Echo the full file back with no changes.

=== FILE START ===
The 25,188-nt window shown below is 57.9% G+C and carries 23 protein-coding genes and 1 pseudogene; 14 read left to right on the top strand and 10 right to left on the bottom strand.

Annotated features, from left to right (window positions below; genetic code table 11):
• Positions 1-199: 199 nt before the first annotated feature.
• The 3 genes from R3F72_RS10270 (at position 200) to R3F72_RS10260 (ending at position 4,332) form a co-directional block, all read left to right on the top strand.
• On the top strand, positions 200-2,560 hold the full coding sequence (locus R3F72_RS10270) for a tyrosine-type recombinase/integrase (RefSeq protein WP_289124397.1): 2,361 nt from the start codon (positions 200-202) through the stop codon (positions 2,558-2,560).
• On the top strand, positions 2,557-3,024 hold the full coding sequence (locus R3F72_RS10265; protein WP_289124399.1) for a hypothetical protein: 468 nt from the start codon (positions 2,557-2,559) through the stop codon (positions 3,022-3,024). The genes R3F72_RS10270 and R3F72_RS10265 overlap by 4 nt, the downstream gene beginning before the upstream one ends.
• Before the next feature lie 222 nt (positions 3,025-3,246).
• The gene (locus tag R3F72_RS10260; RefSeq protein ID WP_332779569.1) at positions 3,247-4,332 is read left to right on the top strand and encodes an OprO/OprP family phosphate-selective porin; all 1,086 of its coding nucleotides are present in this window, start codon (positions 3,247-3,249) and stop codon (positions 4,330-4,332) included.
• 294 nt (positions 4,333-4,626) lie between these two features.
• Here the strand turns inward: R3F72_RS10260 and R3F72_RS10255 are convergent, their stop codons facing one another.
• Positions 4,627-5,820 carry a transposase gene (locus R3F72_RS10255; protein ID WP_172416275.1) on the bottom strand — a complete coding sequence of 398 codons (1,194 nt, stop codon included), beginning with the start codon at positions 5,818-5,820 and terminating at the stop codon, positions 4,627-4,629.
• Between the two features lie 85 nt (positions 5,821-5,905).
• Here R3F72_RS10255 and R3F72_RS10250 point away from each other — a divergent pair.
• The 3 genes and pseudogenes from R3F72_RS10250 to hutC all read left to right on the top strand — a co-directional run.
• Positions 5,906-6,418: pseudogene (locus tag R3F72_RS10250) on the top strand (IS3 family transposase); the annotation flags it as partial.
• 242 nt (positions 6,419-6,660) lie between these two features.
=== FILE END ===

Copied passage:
The 25,188-nt window shown below is 57.9% G+C and carries 23 protein-coding genes and 1 pseudogene; 14 read left to right on the top strand and 10 right to left on the bottom strand.

Annotated features, from left to right (window positions below; genetic code table 11):
• Positions 1-199: 199 nt before the first annotated feature.
• The 3 genes from R3F72_RS10270 (at position 200) to R3F72_RS10260 (ending at position 4,332) form a co-directional block, all read left to right on the top strand.
• On the top strand, positions 200-2,560 hold the full coding sequence (locus R3F72_RS10270) for a tyrosine-type recombinase/integrase (RefSeq protein WP_289124397.1): 2,361 nt from the start codon (positions 200-202) through the stop codon (positions 2,558-2,560).
• On the top strand, positions 2,557-3,024 hold the full coding sequence (locus R3F72_RS10265; protein WP_289124399.1) for a hypothetical protein: 468 nt from the start codon (positions 2,557-2,559) through the stop codon (positions 3,022-3,024). The genes R3F72_RS10270 and R3F72_RS10265 overlap by 4 nt, the downstream gene beginning before the upstream one ends.
• Before the next feature lie 222 nt (positions 3,025-3,246).
• The gene (locus tag R3F72_RS10260; RefSeq protein ID WP_332779569.1) at positions 3,247-4,332 is read left to right on the top strand and encodes an OprO/OprP family phosphate-selective porin; all 1,086 of its coding nucleotides are present in this window, start codon (positions 3,247-3,249) and stop codon (positions 4,330-4,332) included.
• 294 nt (positions 4,333-4,626) lie between these two features.
• Here the strand turns inward: R3F72_RS10260 and R3F72_RS10255 are convergent, their stop codons facing one another.
• Positions 4,627-5,820 carry a transposase gene (locus R3F72_RS10255; protein ID WP_172416275.1) on the bottom strand — a complete coding sequence of 398 codons (1,194 nt, stop codon included), beginning with the start codon at positions 5,818-5,820 and terminating at the stop codon, positions 4,627-4,629.
• Between the two features lie 85 nt (positions 5,821-5,905).
• Here R3F72_RS10255 and R3F72_RS10250 point away from each other — a divergent pair.
• The 3 genes and pseudogenes from R3F72_RS10250 to hutC all read left to right on the top strand — a co-directional run.
• Positions 5,906-6,418: pseudogene (locus tag R3F72_RS10250) on the top strand (IS3 family transposase); the annotation flags it as partial.
• 242 nt (positions 6,419-6,660) lie between these two features.